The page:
Time & materials is the most flexible pricing model. You are billed hourly for the specialists, resources and efforts used for your project. T&M allows you to change requirements, functionality, and scope during the project. It works best for medium and large projects, or very innovative projects where industry environments change quickly requiring flexibility to make ongoing adjustments to your project.    

Dedicated staff pricing

When speaking of pricing models, “dedicated staff” means you hire team or some specialist that work exclusively for you. You are billed for the service monthly no matter how many tasks you give your staff to finish (non-productive hours are also charged). It’s a type of fixed price model, but price is set not for project, but for for the developers dedicated to you. This model is a good approach for large, long-term projects.

Communication with your vendor


An abbreviation for request for proposal. A very important document during the process of choosing the right vendor. RFP is a detailed description of all features, requirements and specifications related to your project. The more detailed and accurate your RFP, the more accurate the cost estimate from your vendor and the better your decision. Read more{link to the post}. RFP is a very detailed document, so many companies prefer to send it after signing an NDA, so for first contact you may prefer to send a letter of intent(LoI)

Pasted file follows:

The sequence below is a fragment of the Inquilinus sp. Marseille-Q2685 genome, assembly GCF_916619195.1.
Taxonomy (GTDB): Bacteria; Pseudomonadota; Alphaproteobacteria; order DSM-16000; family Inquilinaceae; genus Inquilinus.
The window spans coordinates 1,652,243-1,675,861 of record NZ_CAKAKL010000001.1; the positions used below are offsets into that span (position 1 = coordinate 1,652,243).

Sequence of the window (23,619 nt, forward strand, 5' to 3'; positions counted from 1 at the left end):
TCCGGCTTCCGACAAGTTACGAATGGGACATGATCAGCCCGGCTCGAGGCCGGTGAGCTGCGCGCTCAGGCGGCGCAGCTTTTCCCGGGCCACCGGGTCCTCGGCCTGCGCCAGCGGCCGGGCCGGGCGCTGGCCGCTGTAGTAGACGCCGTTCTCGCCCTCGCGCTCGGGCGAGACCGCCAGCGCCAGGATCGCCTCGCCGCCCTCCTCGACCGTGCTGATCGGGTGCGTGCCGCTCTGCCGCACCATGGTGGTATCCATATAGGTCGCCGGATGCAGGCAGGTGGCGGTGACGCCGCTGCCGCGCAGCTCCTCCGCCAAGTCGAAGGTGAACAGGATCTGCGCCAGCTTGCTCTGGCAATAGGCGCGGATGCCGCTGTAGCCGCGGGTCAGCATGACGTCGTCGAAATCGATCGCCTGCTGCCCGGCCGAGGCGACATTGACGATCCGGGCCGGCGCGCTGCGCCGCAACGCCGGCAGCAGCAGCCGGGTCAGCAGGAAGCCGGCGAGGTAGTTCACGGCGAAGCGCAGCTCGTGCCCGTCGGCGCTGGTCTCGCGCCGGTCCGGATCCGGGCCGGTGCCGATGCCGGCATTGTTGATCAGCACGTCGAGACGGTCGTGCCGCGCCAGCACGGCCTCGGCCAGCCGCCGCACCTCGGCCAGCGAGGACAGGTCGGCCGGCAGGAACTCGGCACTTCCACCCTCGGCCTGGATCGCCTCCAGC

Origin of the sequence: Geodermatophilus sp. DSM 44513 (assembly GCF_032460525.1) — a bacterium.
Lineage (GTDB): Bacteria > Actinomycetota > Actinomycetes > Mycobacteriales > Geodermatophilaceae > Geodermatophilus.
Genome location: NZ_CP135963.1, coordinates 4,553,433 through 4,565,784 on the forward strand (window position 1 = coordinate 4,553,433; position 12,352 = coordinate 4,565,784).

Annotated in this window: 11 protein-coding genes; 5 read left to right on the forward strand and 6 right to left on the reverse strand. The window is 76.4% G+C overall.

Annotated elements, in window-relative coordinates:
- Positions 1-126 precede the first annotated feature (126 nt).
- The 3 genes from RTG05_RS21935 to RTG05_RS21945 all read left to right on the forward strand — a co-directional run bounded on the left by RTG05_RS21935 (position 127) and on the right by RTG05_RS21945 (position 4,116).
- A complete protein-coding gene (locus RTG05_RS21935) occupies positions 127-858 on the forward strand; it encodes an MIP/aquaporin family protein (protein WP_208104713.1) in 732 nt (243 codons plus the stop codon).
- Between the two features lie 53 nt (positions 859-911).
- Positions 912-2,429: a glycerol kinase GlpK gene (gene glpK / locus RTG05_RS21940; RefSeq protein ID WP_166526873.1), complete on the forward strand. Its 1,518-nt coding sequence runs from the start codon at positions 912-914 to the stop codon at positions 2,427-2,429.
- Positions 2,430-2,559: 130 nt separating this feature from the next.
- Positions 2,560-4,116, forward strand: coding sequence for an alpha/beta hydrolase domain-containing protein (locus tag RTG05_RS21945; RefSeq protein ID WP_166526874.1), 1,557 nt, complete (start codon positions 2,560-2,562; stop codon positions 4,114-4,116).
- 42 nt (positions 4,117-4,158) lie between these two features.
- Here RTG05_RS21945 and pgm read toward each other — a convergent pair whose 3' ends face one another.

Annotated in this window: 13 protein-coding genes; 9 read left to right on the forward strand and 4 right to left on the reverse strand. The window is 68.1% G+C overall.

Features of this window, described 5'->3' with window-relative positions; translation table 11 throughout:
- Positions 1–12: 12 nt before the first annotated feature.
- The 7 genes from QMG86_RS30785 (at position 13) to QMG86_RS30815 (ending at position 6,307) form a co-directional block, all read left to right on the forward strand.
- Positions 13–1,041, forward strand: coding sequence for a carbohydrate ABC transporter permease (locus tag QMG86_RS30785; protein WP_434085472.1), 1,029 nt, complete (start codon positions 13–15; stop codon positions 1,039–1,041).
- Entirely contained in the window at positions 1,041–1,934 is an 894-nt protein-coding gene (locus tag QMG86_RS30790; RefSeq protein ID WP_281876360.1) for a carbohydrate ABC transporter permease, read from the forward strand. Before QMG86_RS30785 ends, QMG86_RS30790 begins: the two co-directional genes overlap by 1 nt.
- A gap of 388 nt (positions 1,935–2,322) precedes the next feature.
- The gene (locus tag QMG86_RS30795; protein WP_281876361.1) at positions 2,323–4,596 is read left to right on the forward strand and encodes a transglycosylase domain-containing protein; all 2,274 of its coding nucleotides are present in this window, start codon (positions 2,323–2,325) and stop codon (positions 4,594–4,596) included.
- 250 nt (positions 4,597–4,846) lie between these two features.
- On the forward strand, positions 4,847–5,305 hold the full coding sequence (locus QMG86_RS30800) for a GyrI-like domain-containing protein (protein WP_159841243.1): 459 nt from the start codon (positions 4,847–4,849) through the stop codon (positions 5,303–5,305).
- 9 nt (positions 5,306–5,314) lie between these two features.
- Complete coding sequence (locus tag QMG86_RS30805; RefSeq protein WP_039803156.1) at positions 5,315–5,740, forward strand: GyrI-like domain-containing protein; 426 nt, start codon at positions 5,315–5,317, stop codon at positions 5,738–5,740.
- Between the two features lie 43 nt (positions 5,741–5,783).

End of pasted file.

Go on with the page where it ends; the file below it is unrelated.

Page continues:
Letter of Intent (LoI)

This is usually the first contact with a potential vendor. You briefly describe the size and complexity of your project to learn if the vendor has the skill set to build your product in time to meet your project’s deadline.


Non-disclosure agreement is an agreement between the vendor and a client to protect the intellectual property of the client. A mutual NDA protects the IP of both customer and vendor.


Non-compete agreement is an agreement that prevents the vendor from revealing your ideas/innovations to competitors, to work on similar projects with a potential competitor, or to develop your idea in-house for a set period of time.

If you have terms you think should be added to the glossary, please send them to me.